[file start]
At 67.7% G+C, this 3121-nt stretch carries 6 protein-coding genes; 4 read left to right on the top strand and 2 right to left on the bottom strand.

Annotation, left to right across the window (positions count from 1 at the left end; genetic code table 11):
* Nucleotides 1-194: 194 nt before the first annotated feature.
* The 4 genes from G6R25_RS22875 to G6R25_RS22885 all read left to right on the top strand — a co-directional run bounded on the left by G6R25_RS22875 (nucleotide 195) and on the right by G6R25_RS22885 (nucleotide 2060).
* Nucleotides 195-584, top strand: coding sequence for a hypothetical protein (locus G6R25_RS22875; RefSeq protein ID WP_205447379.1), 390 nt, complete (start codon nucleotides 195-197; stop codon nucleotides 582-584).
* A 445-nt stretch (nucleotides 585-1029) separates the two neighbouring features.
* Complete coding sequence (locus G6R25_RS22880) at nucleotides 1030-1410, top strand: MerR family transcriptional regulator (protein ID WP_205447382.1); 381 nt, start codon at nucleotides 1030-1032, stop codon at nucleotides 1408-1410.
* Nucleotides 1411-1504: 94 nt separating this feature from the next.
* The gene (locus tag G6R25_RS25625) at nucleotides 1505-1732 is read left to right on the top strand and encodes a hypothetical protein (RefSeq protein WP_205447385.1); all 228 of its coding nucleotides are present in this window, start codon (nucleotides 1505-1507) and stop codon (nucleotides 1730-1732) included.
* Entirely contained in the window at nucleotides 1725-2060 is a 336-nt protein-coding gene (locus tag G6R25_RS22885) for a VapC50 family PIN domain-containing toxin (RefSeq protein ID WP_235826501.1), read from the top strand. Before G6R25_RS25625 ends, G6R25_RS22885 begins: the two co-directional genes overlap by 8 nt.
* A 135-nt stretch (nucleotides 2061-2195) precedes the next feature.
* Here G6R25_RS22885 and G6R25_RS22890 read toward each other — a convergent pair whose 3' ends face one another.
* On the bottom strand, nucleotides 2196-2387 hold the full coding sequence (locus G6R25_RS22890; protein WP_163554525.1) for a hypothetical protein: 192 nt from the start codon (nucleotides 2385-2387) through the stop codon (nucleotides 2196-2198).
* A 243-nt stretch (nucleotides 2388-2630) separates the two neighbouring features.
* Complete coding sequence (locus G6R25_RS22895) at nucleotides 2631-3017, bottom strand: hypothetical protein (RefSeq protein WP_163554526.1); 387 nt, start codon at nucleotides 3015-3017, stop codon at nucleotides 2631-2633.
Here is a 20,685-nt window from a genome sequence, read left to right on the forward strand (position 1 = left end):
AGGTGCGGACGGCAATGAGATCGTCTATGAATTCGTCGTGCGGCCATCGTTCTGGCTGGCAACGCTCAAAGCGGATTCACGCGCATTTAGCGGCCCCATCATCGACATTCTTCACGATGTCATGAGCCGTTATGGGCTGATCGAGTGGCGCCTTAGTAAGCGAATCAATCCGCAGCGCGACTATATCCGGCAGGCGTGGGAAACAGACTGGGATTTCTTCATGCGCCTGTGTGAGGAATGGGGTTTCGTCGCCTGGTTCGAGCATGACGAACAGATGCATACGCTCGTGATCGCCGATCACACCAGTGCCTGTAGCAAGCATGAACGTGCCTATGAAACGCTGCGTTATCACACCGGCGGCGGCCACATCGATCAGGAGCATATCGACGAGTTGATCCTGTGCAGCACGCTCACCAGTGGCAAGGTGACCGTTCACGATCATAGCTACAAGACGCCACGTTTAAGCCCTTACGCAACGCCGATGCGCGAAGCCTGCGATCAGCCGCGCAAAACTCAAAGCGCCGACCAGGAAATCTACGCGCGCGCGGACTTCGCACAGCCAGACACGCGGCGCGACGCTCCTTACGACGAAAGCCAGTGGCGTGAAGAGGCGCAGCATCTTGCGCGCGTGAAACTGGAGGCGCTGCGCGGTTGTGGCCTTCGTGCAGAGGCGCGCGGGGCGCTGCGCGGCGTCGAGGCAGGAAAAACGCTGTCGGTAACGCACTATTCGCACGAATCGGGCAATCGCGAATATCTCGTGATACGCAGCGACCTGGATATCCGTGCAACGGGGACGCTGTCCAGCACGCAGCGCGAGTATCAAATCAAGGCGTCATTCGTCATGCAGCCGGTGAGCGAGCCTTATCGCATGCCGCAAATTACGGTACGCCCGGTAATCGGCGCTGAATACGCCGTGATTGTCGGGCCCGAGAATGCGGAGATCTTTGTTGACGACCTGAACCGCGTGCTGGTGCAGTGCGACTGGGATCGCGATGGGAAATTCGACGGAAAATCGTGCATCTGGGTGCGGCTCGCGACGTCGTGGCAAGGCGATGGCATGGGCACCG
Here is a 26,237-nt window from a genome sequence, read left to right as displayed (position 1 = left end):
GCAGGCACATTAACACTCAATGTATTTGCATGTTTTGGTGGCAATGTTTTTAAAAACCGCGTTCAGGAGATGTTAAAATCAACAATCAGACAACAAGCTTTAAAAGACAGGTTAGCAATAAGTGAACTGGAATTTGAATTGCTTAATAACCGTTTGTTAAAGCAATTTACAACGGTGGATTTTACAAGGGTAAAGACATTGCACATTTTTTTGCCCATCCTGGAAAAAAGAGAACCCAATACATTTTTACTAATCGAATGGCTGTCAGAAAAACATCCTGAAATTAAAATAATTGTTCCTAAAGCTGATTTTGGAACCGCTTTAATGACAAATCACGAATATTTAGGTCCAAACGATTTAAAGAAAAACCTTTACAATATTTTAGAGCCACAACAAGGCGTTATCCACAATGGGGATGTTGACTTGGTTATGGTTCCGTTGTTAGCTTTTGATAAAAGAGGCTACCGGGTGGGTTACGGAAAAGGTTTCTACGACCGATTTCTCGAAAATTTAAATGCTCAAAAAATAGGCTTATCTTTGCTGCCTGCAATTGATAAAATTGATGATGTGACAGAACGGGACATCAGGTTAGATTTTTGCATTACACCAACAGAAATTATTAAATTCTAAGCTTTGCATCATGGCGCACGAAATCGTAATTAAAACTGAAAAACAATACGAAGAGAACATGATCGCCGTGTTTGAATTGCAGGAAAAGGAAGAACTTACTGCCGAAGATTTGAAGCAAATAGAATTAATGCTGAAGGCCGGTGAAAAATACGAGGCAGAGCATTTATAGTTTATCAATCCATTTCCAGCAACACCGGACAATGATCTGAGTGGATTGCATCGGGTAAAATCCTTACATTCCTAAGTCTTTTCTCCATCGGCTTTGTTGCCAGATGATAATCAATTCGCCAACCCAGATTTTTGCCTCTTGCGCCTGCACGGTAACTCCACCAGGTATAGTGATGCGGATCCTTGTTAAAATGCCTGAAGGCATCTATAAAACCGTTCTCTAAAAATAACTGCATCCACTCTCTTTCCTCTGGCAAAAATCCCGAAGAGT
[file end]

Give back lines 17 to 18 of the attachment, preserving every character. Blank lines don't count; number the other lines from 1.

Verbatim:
AGGTGCGGACGGCAATGAGATCGTCTATGAATTCGTCGTGCGGCCATCGTTCTGGCTGGCAACGCTCAAAGCGGATTCACGCGCATTTAGCGGCCCCATCATCGACATTCTTCACGATGTCATGAGCCGTTATGGGCTGATCGAGTGGCGCCTTAGTAAGCGAATCAATCCGCAGCGCGACTATATCCGGCAGGCGTGGGAAACAGACTGGGATTTCTTCATGCGCCTGTGTGAGGAATGGGGTTTCGTCGCCTGGTTCGAGCATGACGAACAGATGCATACGCTCGTGATCGCCGATCACACCAGTGCCTGTAGCAAGCATGAACGTGCCTATGAAACGCTGCGTTATCACACCGGCGGCGGCCACATCGATCAGGAGCATATCGACGAGTTGATCCTGTGCAGCACGCTCACCAGTGGCAAGGTGACCGTTCACGATCATAGCTACAAGACGCCACGTTTAAGCCCTTACGCAACGCCGATGCGCGAAGCCTGCGATCAGCCGCGCAAAACTCAAAGCGCCGACCAGGAAATCTACGCGCGCGCGGACTTCGCACAGCCAGACACGCGGCGCGACGCTCCTTACGACGAAAGCCAGTGGCGTGAAGAGGCGCAGCATCTTGCGCGCGTGAAACTGGAGGCGCTGCGCGGTTGTGGCCTTCGTGCAGAGGCGCGCGGGGCGCTGCGCGGCGTCGAGGCAGGAAAAACGCTGTCGGTAACGCACTATTCGCACGAATCGGGCAATCGCGAATATCTCGTGATACGCAGCGACCTGGATATCCGTGCAACGGGGACGCTGTCCAGCACGCAGCGCGAGTATCAAATCAAGGCGTCATTCGTCATGCAGCCGGTGAGCGAGCCTTATCGCATGCCGCAAATTACGGTACGCCCGGTAATCGGCGCTGAATACGCCGTGATTGTCGGGCCCGAGAATGCGGAGATCTTTGTTGACGACCTGAACCGCGTGCTGGTGCAGTGCGACTGGGATCGCGATGGGAAATTCGACGGAAAATCGTGCATCTGGGTGCGGCTCGCGACGTCGTGGCAAGGCGATGGCATGGGCACCG
Here is a 26,237-nt window from a genome sequence, read left to right as displayed (position 1 = left end):